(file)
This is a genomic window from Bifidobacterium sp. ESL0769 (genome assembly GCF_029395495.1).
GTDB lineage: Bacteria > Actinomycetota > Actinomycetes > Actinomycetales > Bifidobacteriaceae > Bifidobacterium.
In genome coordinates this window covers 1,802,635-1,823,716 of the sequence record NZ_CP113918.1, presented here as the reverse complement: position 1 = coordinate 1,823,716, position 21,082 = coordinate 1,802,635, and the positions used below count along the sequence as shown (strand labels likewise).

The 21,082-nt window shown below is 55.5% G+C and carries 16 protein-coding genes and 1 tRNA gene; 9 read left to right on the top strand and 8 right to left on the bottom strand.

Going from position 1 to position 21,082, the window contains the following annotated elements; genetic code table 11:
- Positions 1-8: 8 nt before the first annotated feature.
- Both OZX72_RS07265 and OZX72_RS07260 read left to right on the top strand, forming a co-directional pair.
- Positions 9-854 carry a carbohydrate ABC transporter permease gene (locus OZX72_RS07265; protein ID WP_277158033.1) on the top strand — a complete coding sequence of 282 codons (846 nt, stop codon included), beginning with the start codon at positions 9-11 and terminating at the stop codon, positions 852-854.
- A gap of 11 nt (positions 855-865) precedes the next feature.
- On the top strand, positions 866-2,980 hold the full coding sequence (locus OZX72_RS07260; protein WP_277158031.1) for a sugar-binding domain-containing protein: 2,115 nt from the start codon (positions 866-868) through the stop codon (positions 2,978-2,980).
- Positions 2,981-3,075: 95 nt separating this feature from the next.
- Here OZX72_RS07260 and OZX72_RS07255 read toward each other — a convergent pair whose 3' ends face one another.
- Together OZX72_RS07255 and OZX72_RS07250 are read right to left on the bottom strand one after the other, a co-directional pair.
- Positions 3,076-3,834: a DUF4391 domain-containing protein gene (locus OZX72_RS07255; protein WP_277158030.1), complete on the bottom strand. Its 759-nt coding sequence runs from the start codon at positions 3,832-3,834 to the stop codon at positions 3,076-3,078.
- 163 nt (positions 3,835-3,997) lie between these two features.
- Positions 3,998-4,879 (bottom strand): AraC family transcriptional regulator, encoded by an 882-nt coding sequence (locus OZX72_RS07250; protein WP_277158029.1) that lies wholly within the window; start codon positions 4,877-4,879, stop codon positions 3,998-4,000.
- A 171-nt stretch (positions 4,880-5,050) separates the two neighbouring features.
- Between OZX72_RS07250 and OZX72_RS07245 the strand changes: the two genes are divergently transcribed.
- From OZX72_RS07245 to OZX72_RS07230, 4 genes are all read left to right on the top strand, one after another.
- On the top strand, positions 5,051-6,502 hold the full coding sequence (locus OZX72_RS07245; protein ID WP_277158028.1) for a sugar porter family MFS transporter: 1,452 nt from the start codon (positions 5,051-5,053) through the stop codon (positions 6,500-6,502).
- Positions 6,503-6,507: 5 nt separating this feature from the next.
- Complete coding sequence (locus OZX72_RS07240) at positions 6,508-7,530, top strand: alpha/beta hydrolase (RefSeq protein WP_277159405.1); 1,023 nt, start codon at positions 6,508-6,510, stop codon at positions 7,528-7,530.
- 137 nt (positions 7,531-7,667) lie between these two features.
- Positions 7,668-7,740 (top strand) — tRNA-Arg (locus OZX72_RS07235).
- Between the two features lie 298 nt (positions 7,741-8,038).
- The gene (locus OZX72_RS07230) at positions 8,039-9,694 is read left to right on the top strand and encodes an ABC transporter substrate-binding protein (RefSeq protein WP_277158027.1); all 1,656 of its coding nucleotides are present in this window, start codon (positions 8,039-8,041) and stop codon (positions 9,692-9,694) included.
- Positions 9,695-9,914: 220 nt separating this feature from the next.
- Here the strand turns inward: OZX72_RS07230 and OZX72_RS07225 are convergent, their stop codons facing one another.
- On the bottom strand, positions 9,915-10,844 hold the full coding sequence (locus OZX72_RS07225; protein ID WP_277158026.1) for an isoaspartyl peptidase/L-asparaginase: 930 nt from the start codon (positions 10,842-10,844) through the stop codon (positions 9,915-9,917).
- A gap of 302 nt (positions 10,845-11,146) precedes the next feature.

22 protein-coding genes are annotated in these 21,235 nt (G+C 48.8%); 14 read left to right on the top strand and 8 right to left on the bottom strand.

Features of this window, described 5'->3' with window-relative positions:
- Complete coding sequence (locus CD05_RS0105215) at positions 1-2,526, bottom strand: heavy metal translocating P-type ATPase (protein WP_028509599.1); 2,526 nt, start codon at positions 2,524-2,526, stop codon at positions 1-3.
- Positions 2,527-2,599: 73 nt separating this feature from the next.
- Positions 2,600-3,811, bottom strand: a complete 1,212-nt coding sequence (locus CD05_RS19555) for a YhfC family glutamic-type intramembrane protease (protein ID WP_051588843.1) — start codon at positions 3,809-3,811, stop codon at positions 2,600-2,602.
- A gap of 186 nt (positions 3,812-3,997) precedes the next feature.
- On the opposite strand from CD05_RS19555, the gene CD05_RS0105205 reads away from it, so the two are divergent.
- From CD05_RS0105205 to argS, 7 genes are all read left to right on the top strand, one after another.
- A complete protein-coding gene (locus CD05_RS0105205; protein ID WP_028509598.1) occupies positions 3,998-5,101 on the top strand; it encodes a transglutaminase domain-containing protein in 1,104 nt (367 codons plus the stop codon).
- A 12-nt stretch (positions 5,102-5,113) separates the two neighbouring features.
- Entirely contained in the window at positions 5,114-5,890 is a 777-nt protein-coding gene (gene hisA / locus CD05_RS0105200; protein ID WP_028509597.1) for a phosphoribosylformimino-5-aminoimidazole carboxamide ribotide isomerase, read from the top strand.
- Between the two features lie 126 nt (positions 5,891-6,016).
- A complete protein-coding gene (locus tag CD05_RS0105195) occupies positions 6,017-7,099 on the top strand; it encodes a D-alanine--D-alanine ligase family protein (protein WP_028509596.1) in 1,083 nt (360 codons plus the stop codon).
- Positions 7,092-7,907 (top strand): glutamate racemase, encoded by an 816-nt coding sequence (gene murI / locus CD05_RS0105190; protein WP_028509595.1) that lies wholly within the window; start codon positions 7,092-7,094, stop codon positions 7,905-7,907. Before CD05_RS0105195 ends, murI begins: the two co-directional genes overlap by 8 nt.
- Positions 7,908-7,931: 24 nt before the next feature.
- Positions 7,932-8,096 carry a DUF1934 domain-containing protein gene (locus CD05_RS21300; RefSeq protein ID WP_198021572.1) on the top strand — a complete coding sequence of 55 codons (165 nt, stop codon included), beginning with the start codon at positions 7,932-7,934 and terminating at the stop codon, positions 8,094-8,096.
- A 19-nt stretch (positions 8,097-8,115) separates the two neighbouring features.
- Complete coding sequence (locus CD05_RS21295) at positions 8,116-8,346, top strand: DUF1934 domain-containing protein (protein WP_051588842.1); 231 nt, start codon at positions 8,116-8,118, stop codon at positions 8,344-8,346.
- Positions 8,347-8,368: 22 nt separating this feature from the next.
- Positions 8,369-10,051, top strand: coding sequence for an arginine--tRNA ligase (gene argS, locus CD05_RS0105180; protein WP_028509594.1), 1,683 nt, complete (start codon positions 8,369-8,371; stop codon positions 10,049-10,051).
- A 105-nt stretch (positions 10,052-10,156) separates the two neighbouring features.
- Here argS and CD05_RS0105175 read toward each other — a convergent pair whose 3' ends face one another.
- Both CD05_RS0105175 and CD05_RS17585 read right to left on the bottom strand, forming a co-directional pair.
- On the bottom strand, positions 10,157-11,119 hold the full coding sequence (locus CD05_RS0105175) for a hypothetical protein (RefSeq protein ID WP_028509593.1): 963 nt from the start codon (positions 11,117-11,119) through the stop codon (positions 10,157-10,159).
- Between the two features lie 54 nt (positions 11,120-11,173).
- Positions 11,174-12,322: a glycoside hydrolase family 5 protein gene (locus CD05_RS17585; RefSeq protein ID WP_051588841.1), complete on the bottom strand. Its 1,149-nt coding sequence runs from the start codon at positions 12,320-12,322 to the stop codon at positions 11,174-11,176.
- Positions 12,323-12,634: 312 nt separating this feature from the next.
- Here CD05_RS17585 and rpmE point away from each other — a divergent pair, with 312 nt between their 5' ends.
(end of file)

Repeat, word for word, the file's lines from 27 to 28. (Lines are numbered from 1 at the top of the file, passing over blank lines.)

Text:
- Positions 9,695-9,914: 220 nt separating this feature from the next.
- Here the strand turns inward: OZX72_RS07230 and OZX72_RS07225 are convergent, their stop codons facing one another.